My PhD work arose in response to a common claim in historical and contemporary literature on artificial womb technologies: that they will end both the need and legal justification for abortion. Since the 1970s, legal and bioethical scholars have contended that because artificial wombs could allow a pregnancy to end without causing the death of the fetus (by having it extracted to continue to grow through ectogenesis instead), abortion rights could no longer be defended. My research comparing the impact of artificial wombs on abortion regulation in Canada, the United States, and the United Kingdom where the Abortion Act 1967 applies, demonstrated that this technology only threatens abortion rights where they have been constructed as contingent on fetal rights to life. In the UK and United States, abortion remains a criminal offence with exceptions, and a gestational limit of 24 weeks acts as a legal line at which state interest in fetal life increases, and abortion can be more heavily restricted or in some instances, banned. In these contexts, the way that artificial womb technology stands to lower the point at which a fetus has a chance of survival outside the womb does potentially pose a threat to abortion rights. By contrast, in Canada, abortion is decriminalized throughout pregnancy, and no legal limit is in place. When considered within this jurisdiction, the potential of the artificial womb to improve care for premature babies need not have a subsequent effect on abortion rights. Drawing on feminist relational theory and reproductive justice scholarship, I argued that to prepare for the introduction of artificial wombs, efforts should not be turned to strategies that retain the status quo, but instead focus should be placed on fighting to decriminalize abortion and improve access to reproductive care across the lifespan (Horn, forthcoming 2020).
My work is about remaining grounded in certain physical realities: the body of the pregnant person, for whom ending a pregnancy must remain an option, the way in which human bodies enact care that sustains the fetus within the artificial womb, the liquid atmosphere of the technology itself. The neonate within. It is precisely these “things,” or entities, with which I now find myself concerned.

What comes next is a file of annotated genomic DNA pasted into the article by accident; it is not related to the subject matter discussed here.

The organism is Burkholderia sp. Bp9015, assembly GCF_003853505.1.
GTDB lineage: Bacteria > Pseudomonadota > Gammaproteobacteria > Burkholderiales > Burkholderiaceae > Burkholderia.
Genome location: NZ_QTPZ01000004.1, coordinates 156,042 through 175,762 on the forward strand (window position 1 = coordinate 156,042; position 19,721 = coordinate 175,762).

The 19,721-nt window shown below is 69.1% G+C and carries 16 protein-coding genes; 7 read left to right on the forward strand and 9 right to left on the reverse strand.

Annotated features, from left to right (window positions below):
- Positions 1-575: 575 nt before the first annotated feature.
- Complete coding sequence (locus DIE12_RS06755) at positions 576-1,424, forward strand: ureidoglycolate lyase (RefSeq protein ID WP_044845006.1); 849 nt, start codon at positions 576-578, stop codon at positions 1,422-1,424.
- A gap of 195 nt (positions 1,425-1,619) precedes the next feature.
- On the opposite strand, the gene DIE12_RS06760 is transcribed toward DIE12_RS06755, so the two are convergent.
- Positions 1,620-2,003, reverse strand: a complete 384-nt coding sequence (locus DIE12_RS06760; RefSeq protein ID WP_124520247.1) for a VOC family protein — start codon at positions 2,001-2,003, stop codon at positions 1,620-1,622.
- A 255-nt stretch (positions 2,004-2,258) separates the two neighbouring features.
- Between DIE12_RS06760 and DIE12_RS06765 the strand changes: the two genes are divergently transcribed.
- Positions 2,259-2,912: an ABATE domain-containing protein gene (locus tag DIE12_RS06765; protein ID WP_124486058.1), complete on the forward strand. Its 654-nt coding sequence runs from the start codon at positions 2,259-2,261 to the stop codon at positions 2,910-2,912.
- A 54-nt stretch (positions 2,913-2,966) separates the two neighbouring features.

One of the gut reactions to my research that has recurred at conferences, in the office, at dinner parties, is essentially “this again.” The history of reproductive technologies is rife with stratification. In some instances, this stratification looks like increased “choice” in access to birth control for middle class white women alongside the forced testing of these same technologies on women of colour in the Global South (Ross et al, 2017). In other instances, it looks like dialogues pushing for increased choice in access to interventions such as IVF, alongside ongoing privileging of genetic-family making which subsume and exile from care families built through other means. As Cavaliere has rightfully argued, the artificial womb stands to be another such intervention: a costly technology, built for use in well-equipped neonatal intensive care units, and accessible to a privileged few (Cavaliere, 2019). Considered in this light, then, the introduction of the artificial womb, in not redressing existing stratification, is likely to have the effect of enhancing it. That means enhancing the gap in maternal and neonatal health outcomes between high and low-income nations (see Smalls et al, 2018). Within wealthy nations, it means worsening racialised stratification in these outcomes. This technology, after all, is not going to solve structural racism, maternal stress exacerbated by discriminatory practices, or a lack of culturally responsive care (see Taylor et al 2019; Matoba, 2017; Kolahdooz et al, 2016). Researchers currently working on this technology, in centralizing questions of efficacy over access, adaptability, and use by nonexperts, are likely to produce an artificial womb that offers very little when it comes to questions of justice.